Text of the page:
• &{ ... } is the anonymous subroutine the top-level subroutine returns. Not having an explicit signature, it takes its argument in the topic variable $_, which the flip-flop operator implicitly checks against. • f ff g returns false until the topic variable smartmatches against f, that is, $_ ~~ f, then keeps returning true until $_ ~~ g. Since f and g are functions, those smartmatches are equivalent to f($_) and g($_). # Factor, 33 bytes [ '[ _ _ bi on t get swap off ] ]  Try it online! Expects the false-making predicate first and the true-making predicate second. • [ ... ] A quotation (anonymous function)... • '[ ... ] ...that creates a quotation (anonymous function). • _ _ Slot the predicates into the holes. • bi Call both predicates on the inner quotation's input value (integer). • on Here's where it gets tricky. In Factor, you can use any value as a variable (key) to store something. So what I am doing here is using the result of the true-making predicate to store the value t. It's a little strange to use a canonical boolean value to store a possibly different boolean value, but this is code golf. It's not supposed to make sense, it's just supposed to be short. • t get Get the value that is stored in t. This is the result that will be returned from the quotation. This must be done after storing the result of the true-making predicate but before storing the result of the false-making predicate in order to get the 'inclusive' behavior we are looking for. • swap Bring the result of the false-making predicate to the top of the stack. • off Store f in the result of the false-making predicate. # R, 54 bytes {x=F;function(f,g)function(y){x<<-(z=x|f(y))&!g(y);z}}  Try it online! (or 52 bytes using a global variable to save the current state) # R, 37 bytes (non-competing) {x=F;function(f,g){x<<-(z=x|f)&!g;z}}  Try it online! Doesn't fit the written spec of the challenge (the function %..% returns truthy/falsy, rather than a function), but it seems to very well mimic the described behaviour of Ruby's ... Usage example (to mimic the Ruby example in the challenge): for(i in 1:20){ if((i==2)%..%(i==8))print(i) }  • @Jordan - please could you have a look at the 37-byte answer above, which doesn't return a function but seems to me to very well mimic the Ruby .. flip-floperator, and let me know if this is acceptable? Edit: re-reading the spec, I see this isn't acceptable... Oct 15, 2022 at 8:40 # C (clang), 43 bytes Reusable form as proposed by AZTECCO #define f(x,a,b)static m;m|(m^=m?x b:x a)&&  Try it online! # C (clang), 41 40 bytes -1 byte thanks to ceilingcat! t;f(a(),b(),i,*r){*r=t|(t^=(t?b:a)(i));}  Try it online! • A perfect example to demonstrate why implicit int is bad. :) Oct 15, 2022 at 14:43 • I don't think this is valid answer, f isn't reusable since t isn't initialized prior usage, moreover I honestly don't really like how the function, variables and for loop mix up, however there's not much you can do in c to achieve the task Oct 15, 2022 at 21:06 • yeah, I had the same discussion with @solid.py. I guess this answer is a bit of a flop :-) – jdt Oct 15, 2022 at 21:29 • Maybe a bit stretchy but can be valuable. Obviously the t thing has to be addressed in some ways.. Maybe cut it off and just use r pre-initialized, Idk if it would be valid but seems reasonable to me Oct 15, 2022 at 22:27 • Not sure is acceptable but at least it should be reusable Try it online! Oct 16, 2022 at 11:57 # Japt, 29 13 bytes Ï{T|(T^=YgXgT  Try it Defines a function which accepts an array of predicates as its input, and returns the flip-flop function. Theoretically should work on strings, numbers, or arrays as the input for the predicate, but I've only tested with numbers. Ï{T|(T^=YgXgT # Initialize T = 0 Ï # Define a function with argument X (an array of predicates): { # Return a function with argument Y: T # Current value of T | # Bitwise OR (T^= # T XOR-equals the following: XgT # Get the function in X at index T Yg # Apply it to Y  A 16 byte alternative doesn't use a global variable, so could be used to define multiple flip flops. • I think a global variable is fine for code golf, and defining a function is fine. Oct 14, 2022 at 19:12 • @Jordan I kept the global variable, but I found a shorter answer which is more in line with being a make_flip_flop function Oct 14, 2022 at 19:23 # Python, 76 bytes -1 byte thanks to py3_and_c_programmer Takes as input an element i, two lambda functions a and b while using a global variable t to toggle between the true & false cycles. def f(i,a,b): global t if~t&a(i):t=1 if t&b(i):t=0;return 1 return t t=0  Attempt This Online! • In Python, you don't really need the ; after t=0 Oct 15, 2022 at 4:09 • @py3_and_c_programmer Well it was an erroneous copy-paste but thanks for pointing out. Oct 15, 2022 at 7:42 # Husk, 12 10 bytes %2ṁ§≠²o⁰←ḣ  Try it online! %2ṁ§≠²o⁰←ḣ # 2-argument function, # which yields a partially-applied function # requiring 1 further argument: ḣ # 1..further argument ṁ # map over this and return sum §≠ # absolute differences between ² # function arg2 applied to each element, and o⁰ # function arg1 applied to ← # each element plus 1; %2 # modulo 2.  Example usage f₁₂₃ḣ20 f # filter ḣ20 # 1..20 # keeping only truthy results of ₁ # function returned by function on line 1 # called with arguments: ₂₃ # functions on line 2 and line 3  # Rust, 40 bytes |f|{let mut t=0;move|x|t|{t^=f[t](x);t}}  Try it online! An expression compatible with fn([fn(T)->usize; 2])->impl Fn(T)->usize for any T. (Yes I know impl Trait can't be used as a return type for fn pointers) • Right, I updated the code but forgot to change the count & link. Oct 15, 2022 at 17:13 # C++ (clang), 64 bytes [t=0](auto p){return[=](auto x)mutable{return t|(t^=p[t](x));};}  Port of @Arnauld's JavaScript answer. Instead of t being a default parameter, it's captured and initialized to 0. The function returns a mutable lambda which captures this t by value along with the predicates container. This other lambda (the closure) does the heavy lifting, it's declared mutable because it's member t will alternate between the values 0 and 1. We could save a byte by making the predicates take an int x but it would no longer be generic. Try it online! • Capture default.. I love that! Oct 15, 2022 at 20:59 • Hm, this feels like you cheated a bit, since you need to explicitly specify the template parameter type when using this lambda for it to work correctly. Oct 17, 2022 at 8:21 • @G.Sliepen, it's only used to construct the array, but it doesn't need to be constructed in-place – c-- Oct 17, 2022 at 13:51 # C# (.NET Core)120117 107 bytes Here is a C# version based of the Dart and Go examples. Func<Func<int,bool>,Func<int,bool>,Func<int,bool>>f=(l,r)=>{var s=1<0;return v=>l(v)?s=!s:r(v)?!(s=!s):s;};  • Shaved off 3 bytes by replacing false with 1<0 and a non needed space. Hat tip to jdt • Shaved off 10 bytes by not doing boolean wizardry Ungolfed main version: var flipflop = new Func<Func<int,bool>, Func<int, bool>, Func<int,bool>> ( (condition1,condition2) => { var flipflop = false; return new Func<int,bool>(value => { if (condition1(value)) { flipflop = !flipflop; } else if (condition2(value)) { flipflop = !flipflop; return true; } return flipflop; }); });  How you use it: var flop = f(v => v == 2, v => v == 8); for(var x = 0; x< 11; x++) { if (flop(x)) { Console.WriteLine(x); } }  Try it online! # C# (.NET Core), 91 bytes Using a delegate as proposed by jdt delegate bool d(int i);Func<d,d,d>f=(l,r)=>{var s=1<0;return v=>l(v)?s=!s:r(v)?!(s=!s):s;};  Try it online! # Go, 131 bytes, ints only func m(l,r func(int)bool)func(int)bool{f:=1<0 return func(t int)bool{if!f&&l(t){f=!f;return f} if f&&r(t){f=!f;return!f} return f}}  Attempt This Online! # Go, 132 bytes, generic func m[T any](l,r func(T)bool)func(T)bool{f:=1<0 return func(t T)bool{if!f&&l(t){f=!f;return f} if f&&r(t){f=!f;return!f} return f}}  Attempt This Online! This solution is fully generic for any type T. ### Ungolfed func makeFlipFlop[T any](l,r func(T)bool) func(T)bool { flipped := false return func(t T)bool { if !flipped && l(t) {flipped = true; return true} if flipped && r(t) {flipped = false; return true} return flipped } }  Attempt This Online! # Dart, 42 bytes f(f,s,[b=1<0])=>(i)=>b?b|(b=!s(i)):b=f(i);  You use it as: void main() { var flipflop = f((i)=>i % 3 == 0, (i) => i % 7 == 0); for (var i = 1; i < 15; i++) { if (flipflop(i)) print(i); } }  Which prints 3,4,5,6,7,9,10,11,12,13,14. It even allows you to pass in an extra Boolean to make it the active state. In a less horribly mangled and more typed version, it would be: bool Function(T) flipflop<T>(bool Function(T) from, bool Function(T) until) { bool b = false; return (T value) { if (b) { b = !until(value); return true; } b = from(value); return b; } }  # Nim, 100 bytes import sugar var s,t=off proc f(x,y:int->bool):proc=(z:int)=>(s=s or z.x;t=s;s=s and not z.y;s or t)  Attempt This Online! Works with int-typed inputs, uses a couple of globals to store the current and previous states. Unfortunately, Nim doesn't let us omit type annotations, unless we are supplying the lambda directly as an argument to a higher-order function (as in test cases in the footer), so this ends up rather verbose. Importing syntax sugar macros -> and => allows getting rid of some repetitive annotations and thus, pays off by a few bytes. As a bonus, Nim also allows defining operators, so that we can mimick Ruby's behavior precisely: Attempt This Online! # Pyth, 11 bytes L+Z=?Z!PbOb  Try it online! Pyth doesn't have any way to take functions as arguments, nor any way to return a function. So here we do the next best thing, which is to define a function which will implement the required behavior on the two functions O and P. That is to say that when we call y it will flip-flop on whatever O and P are defined as. The try it online link above links to a full working example which is the same as the first example in the question, I'll explain below. DOdRqd2; define O(d): (d==2) DPdRqd8; define P(d): (d==8) L+Z=?Z!PbOb implement y as the flip-floperator VQyN loop N over range(0,input()) and print the output of y(N)  And the actual flip-floperator L define y(b) +Z sum of previous output and ?Z ternary on previous output !Pb not P(b) if Z currently True Ob O(b) if Z currently False = assign result of ternary to Z  # C++ (clang), 123 101 bytes struct F{int r=0;template<class A,class B>int operator()(A a,B b,int t){return r|(r^=r?b(t):a(t));}};  Try it online! • actually we can go to 92 Bytes if we just implemented a class function h for example but it's no more exactly a closure. Assumes predicates take int type, generalize also predicates will cost a few Bytes. Due to implicit type conconversion can work with strings. Struct F is a closure with operator () defined to behave flipFlop. Saved 22 Bytes by templatizing operator () instead of the entire class. Approach stolen from @Arnauld answer where r keeps the state of flipFlop. • 85 bytes but pretty boring. – jdt Oct 15, 2022 at 13:57 • @jdt yes the heavy use of signatures is a bit boring, I also tried a typedef without savings. Anyway now there's c-- great answer so if I touch this will be for deleting Oct 15, 2022 at 21:09 # PHP 67 bytes function f($i,$a,$b){static$k=0;$r=$k;return$r|$k^=($k?$b:$a)($i);} $k must be copied to a temp variable because the ^= is executed before the |,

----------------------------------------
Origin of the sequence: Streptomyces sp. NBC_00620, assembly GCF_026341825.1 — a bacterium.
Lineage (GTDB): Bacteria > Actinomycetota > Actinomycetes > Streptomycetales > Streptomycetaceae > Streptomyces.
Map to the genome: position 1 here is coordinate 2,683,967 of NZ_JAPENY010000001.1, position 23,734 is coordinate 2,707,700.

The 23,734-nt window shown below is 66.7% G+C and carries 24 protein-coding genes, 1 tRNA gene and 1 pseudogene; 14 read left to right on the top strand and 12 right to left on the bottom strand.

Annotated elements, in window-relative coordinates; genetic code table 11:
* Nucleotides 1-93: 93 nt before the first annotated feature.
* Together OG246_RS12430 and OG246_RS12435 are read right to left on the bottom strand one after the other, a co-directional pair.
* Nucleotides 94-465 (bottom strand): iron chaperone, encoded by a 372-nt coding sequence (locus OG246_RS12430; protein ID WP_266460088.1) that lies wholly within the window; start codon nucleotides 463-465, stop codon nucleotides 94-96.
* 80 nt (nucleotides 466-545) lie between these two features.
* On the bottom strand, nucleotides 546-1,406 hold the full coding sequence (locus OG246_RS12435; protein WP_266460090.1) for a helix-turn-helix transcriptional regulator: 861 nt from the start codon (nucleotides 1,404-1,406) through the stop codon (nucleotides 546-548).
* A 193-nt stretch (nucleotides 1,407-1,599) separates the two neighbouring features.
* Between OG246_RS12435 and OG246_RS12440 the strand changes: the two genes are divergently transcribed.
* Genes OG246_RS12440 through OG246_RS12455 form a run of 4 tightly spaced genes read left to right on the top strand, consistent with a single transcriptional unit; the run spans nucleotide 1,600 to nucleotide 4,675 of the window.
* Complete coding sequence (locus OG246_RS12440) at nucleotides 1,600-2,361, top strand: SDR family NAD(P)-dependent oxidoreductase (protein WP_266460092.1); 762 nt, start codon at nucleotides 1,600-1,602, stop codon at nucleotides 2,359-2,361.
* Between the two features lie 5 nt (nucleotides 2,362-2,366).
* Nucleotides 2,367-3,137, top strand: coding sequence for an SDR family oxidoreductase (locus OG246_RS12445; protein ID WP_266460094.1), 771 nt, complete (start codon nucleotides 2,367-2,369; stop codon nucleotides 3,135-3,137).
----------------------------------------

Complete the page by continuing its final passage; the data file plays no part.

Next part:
although both operators are LTR.

Just define your two functions and give them to f as parameters within the loop.
The functions may be anonymous or named, or even predefined.

e.g.

# example 1
$a=function($i){return$i==2;}$b=function($i){return$i==8;}
for($i=0;$i<=10;$i++) f($i,$a,$b) && print "$i ";  or # example 2 function a($i){return$i%5==0;} function b($i){return$i%5==2;} for($i=0;$i<=10;$i++) f($i,'a','b') && print "$i ";
# important: function names must be quoted to avoid "undefined constant" error (in PHP 8)


or

# other example
for($i=0;$i<=10;$i++) f($i,'intval',function($i){return$i<5;) && print "$i "; # prints 1 2 3 4 5 6 7 8 9 10 # ('$i<5' is irrelevant because testing 'intval' immediately resumes the printing)


Try it online